We investors are a worrying bunch.
We worry when the markets are falling… And we worry when the markets are rallying…
This is human—it’s hard to watch gains disappear. And it’s difficult not to anticipate when they might…
For some investors, it’s challenging to stay the course after a strong rally.
After all, we might reason, this bull market’s been going since 2009, and it can’t have much power left.
It’s already the longest bull market on record. The second-longest was the 1990s bull market. That one lasted 113 months (a little less than 9 1/2 years), while delivering a nearly 420% rally.
It’s quite possible that this bull market—which has returned about 350% to date—still has a lot of room to go.
But can you stay invested and still be protected?
One time-tested way to build portfolio defense is with options—securities that give you a right, but not an obligation, to buy or sell a specific stock at a predetermined (“strike”) price before a certain date.
Contrary to a popular opinion, option investing—when done right—isn’t that risky.
In fact, there’s a kind of option trade that acts as portfolio insurance: the protective put.
Just like life insurance, portfolio insurance protects an investor against an adverse event. And just like life insurance, it costs money.
The protective put technique is based on buying put options.
A put option gives you the right, but not the obligation, to sell a specific stock at a strike price before a predetermined date.
The value of a put option goes higher (all else equal) when a stock price moves lower.
A protective put involves buying a stock together with an equal number of put options to protect yourself from a share price decline. If, for whatever reason, the stock price declines before the day of the put’s expiration date, the put would provide price protection if your stock declines below the strike price.
Let’s say last January, you bought data storage manufacturer Western Digital (WDC) as a long-term way to play the growing data storage trend…
At just under $37 per share by year-end 2018, the stock was trading near its 52-week lows and at a fraction of its three-year high. Plus, its annual dividend yield was 5.2%—very tempting in a world of low interest rates.
But what about volatility?
Western Digital is notorious for it. Over the past three years, the stock traded as low as $35 and as high as $102. That’s a lot of price movement in a relatively short period of time.
This also makes WDC just the type of stock protective puts were made for.
Let’s say by mid-October you became nervous and decided to protect your WDC position by buying one January 2020 put contract for $3.85 a share with a strike price of $60. (An option contract is for 100 shares, so this contract would have cost you $385.)
The contract would have given you the right to sell WDC at $60 per share any time before the January 17, 2020 expiration (option contracts typically expire on the third Friday of every month).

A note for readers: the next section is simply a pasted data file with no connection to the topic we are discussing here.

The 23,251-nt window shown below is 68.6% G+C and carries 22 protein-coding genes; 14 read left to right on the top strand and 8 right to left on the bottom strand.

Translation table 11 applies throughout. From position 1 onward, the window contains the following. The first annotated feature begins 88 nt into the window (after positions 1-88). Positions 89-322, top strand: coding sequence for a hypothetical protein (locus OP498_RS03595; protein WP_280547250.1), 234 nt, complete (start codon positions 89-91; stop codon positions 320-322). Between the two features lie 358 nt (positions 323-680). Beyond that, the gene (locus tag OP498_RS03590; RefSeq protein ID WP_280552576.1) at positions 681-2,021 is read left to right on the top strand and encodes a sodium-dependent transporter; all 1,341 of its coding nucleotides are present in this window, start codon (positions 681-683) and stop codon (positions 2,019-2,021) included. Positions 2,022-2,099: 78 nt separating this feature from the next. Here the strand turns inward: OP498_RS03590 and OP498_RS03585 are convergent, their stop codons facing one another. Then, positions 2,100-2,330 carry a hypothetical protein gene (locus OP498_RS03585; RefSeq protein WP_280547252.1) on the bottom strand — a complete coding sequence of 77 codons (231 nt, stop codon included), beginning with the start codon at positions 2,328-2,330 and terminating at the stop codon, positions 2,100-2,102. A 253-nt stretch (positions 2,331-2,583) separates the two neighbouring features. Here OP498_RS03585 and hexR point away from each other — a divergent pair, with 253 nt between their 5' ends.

If the stock drops under $60, you could sell your shares of WDC at $60—thanks to the put option you own which gives you that right—and pocket the difference in the share price.
Or, you could sell only your put option contract—which would have appreciated as the stock fell—for a profit, and hold on to your WDC position for its dividends (and for future gains).
In sum, buying this particular put would have created three months of protection for your long WDC position.
And that protection would have been useful just last week…
On October 31, WDC had a very bad day.
The company reported disappointing first quarter (Q1) 2020 results, announcing lower-than-expected Q2 earnings guidance and the upcoming retirement of the company’s CEO. WDC lost 16.9% on the news.
This translates to a one-day decline of $10.51 per share.
The value of the put option, on the other hand, has gone up. At the end of the trading day, you could have sold your protective put for $9.80 per share—a gain of $5.95.
That simple action would have reduced the per-share daily loss to $4.56 ($10.51 – $5.95) or 7.3%—a much better result.
The WDC protective put would have done exactly what it was supposed to do: limit your losses.
In theory, a protective put works best if you own it together with a long position on the stock. It’s a great way to hedge risk if you’re bullish on the market or a stock—but also anticipate more volatility.
In practice, though, investors often buy a protective put prior to a significant event (like WDC’s earnings report)—and sell it if the event results in a share price decline.
(Buying a put without an accompanying long position is a bearish trade, which we’ll talk about in another letter.)
Profit potential on a protective put position is theoretically unlimited (after subtracting the cost of the put plus commissions). Had WDC moved higher post-earnings, you would still have benefited, thanks to your long position.
Again, think about the protective put strategy as portfolio insurance.
Buying a protective put option costs money like any insurance policy. And, like insurance, the best-case scenario is that you don’t have to use it…
But it’s always good to be prepared.
Analyst, Curzio Research